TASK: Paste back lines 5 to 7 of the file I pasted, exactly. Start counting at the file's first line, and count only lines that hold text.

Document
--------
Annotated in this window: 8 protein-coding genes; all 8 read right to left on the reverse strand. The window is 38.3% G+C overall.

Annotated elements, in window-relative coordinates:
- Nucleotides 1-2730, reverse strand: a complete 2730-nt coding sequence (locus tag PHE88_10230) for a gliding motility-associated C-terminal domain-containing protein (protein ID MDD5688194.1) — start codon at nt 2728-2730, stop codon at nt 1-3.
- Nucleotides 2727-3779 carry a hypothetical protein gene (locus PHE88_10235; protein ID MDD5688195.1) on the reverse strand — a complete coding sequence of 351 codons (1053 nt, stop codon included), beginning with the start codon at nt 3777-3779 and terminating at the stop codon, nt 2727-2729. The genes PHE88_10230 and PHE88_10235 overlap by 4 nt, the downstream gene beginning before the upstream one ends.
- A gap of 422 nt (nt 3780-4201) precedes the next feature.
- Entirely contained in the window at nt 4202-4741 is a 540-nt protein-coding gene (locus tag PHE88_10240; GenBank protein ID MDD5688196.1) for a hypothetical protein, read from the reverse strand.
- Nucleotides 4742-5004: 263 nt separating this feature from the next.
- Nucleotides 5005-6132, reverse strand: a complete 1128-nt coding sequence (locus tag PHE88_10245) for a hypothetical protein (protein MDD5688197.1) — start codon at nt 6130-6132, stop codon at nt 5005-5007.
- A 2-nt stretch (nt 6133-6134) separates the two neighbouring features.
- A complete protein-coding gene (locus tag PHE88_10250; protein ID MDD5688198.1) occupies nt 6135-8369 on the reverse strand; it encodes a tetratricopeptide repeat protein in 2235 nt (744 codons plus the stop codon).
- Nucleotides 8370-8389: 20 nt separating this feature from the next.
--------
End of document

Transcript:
- A gap of 422 nt (nt 3780-4201) precedes the next feature.
- Entirely contained in the window at nt 4202-4741 is a 540-nt protein-coding gene (locus tag PHE88_10240; GenBank protein ID MDD5688196.1) for a hypothetical protein, read from the reverse strand.
- Nucleotides 4742-5004: 263 nt separating this feature from the next.